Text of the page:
Updated Aug 20, 2020
Fertilizer management to improve yields

Fertilizer management to improve yields

Grain yield is strongly influenced by various factors, such as soil characteristics, irrigation, genetics, climate, cultivation techniques, and use of fertilizers.Fertilizers contribute incisively to the final production. To develop optimal fertilizer...

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Categories: Agribusiness, Corn


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This is very true. I interned at a soil lab, and these are soil samples taken from 3 different states across the U.S. this is after soil organic matter content has been done. Clearly, minerals also play a vital role in fertilizer use and application. We did studies on germination, growth rates, etc. with these and other samples where exact inputs were monitored and kept consistent across all three samples. As might be expected, while the exact same inputs were provided for the different soil types, there were differences in germination, growth rates, etc. think of it this way - broad generalization but applicable: most every soil type is in the process of breaking down into the next soil type. Differences of course involve the geological strata of the soil in that region, and rates of input (sun, rain, wind, plant matter, etc.) that would affect the rate of decomposition.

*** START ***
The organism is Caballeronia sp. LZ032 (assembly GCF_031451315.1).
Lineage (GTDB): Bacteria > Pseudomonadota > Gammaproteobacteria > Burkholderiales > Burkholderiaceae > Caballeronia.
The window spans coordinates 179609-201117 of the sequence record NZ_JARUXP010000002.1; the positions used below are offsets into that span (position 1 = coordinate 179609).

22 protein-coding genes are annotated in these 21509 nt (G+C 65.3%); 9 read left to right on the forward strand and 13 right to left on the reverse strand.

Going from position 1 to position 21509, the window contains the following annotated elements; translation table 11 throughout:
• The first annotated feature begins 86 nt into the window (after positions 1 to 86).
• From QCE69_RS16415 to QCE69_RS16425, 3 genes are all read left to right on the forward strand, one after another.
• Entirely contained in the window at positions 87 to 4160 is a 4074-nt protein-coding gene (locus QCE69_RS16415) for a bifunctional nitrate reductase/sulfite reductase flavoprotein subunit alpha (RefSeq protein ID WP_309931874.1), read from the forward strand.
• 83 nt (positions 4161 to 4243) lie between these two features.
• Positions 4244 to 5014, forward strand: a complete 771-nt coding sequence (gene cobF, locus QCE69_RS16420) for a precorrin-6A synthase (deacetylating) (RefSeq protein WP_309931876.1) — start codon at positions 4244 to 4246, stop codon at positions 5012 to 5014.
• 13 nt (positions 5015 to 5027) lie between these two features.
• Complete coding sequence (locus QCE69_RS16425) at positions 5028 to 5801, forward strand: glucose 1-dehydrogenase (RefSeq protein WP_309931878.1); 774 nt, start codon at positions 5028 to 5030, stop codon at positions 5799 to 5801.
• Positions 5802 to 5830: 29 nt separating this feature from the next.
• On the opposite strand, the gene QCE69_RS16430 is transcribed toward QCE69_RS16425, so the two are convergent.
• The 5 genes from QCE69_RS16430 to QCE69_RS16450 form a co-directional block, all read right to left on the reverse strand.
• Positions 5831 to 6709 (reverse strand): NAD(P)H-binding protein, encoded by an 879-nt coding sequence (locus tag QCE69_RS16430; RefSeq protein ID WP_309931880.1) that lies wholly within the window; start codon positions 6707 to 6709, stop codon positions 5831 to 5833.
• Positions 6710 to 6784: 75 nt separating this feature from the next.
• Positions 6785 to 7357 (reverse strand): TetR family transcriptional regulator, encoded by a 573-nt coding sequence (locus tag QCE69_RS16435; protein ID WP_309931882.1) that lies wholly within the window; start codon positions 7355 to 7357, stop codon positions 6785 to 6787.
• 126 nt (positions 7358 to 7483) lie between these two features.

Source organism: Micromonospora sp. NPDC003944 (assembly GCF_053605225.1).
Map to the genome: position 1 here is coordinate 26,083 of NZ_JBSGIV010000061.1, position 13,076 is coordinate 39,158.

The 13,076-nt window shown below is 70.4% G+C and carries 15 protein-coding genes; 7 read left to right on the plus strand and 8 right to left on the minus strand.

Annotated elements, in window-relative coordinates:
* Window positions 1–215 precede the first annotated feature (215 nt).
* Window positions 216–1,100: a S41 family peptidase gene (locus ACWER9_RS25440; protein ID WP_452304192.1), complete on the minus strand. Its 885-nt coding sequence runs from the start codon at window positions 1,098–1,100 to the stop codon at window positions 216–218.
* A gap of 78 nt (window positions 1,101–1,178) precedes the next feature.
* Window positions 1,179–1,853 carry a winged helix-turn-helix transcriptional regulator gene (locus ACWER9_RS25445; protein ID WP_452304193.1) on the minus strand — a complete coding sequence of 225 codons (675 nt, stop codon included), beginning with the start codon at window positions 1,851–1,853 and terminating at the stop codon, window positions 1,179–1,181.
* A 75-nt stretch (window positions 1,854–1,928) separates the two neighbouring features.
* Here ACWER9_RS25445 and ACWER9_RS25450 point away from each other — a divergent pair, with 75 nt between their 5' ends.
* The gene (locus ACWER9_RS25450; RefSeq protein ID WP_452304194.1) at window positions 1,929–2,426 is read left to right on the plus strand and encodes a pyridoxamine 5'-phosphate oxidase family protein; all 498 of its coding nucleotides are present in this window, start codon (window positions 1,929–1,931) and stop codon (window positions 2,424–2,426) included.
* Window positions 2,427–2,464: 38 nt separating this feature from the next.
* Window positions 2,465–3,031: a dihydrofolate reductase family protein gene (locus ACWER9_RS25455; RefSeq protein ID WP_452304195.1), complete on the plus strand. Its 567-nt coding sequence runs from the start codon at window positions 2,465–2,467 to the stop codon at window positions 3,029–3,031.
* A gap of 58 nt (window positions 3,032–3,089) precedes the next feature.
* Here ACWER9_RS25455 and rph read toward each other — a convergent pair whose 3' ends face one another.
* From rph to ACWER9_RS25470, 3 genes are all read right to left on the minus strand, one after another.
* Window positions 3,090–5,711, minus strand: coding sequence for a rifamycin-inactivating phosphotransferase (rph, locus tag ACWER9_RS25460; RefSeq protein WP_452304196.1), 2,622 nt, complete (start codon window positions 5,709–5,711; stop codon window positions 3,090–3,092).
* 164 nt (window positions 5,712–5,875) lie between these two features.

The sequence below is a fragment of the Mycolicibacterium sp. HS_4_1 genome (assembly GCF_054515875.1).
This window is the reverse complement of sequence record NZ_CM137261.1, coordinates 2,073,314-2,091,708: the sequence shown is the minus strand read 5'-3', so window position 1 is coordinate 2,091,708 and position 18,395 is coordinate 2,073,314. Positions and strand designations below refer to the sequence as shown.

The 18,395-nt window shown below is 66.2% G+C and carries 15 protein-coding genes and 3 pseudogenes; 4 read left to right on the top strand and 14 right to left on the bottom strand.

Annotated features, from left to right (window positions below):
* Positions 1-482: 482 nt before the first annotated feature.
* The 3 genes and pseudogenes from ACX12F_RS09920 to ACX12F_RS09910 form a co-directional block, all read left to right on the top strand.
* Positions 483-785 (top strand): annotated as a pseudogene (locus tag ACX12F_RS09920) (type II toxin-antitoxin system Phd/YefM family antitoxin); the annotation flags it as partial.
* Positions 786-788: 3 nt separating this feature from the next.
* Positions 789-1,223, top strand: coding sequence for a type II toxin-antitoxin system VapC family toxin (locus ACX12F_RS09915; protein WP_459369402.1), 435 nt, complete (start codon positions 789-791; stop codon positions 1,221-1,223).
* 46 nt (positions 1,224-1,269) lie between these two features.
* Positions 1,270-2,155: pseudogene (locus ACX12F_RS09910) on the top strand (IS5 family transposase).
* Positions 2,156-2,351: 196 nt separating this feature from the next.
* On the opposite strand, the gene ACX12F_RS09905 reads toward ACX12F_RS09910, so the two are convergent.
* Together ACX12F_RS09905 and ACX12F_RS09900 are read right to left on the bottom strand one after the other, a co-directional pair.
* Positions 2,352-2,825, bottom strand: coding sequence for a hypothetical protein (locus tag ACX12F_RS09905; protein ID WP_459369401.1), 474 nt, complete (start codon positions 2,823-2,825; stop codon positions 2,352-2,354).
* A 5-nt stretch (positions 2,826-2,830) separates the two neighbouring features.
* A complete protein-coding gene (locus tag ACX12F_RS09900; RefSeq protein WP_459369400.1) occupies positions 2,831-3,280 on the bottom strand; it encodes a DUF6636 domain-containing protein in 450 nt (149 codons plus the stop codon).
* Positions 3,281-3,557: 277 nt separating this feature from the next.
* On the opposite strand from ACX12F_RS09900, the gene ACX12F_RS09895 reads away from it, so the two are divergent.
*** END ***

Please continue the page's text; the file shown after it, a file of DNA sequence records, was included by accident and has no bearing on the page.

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Just as certain minerals make better batteries than others, the cation exchange (CEC) will have a rough baseline based on mineral composition of specific soils, and is why some regions are better agricultural producers for certain crops than others. For example, here in Central Tennessee, we lime every to temporarily change the CEC, but it “reverts back to a baseline” (my words) at the end of each season as rain and gravity work the inputs down through the lower soil strata. This has led to the saying I learned from a Vermont Cooperative Extension agent: “good land you pay for once, bad land you pay for each and every year”.

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Charlie ONeal Lexington, SC
Jul 2, 2022
Very good information.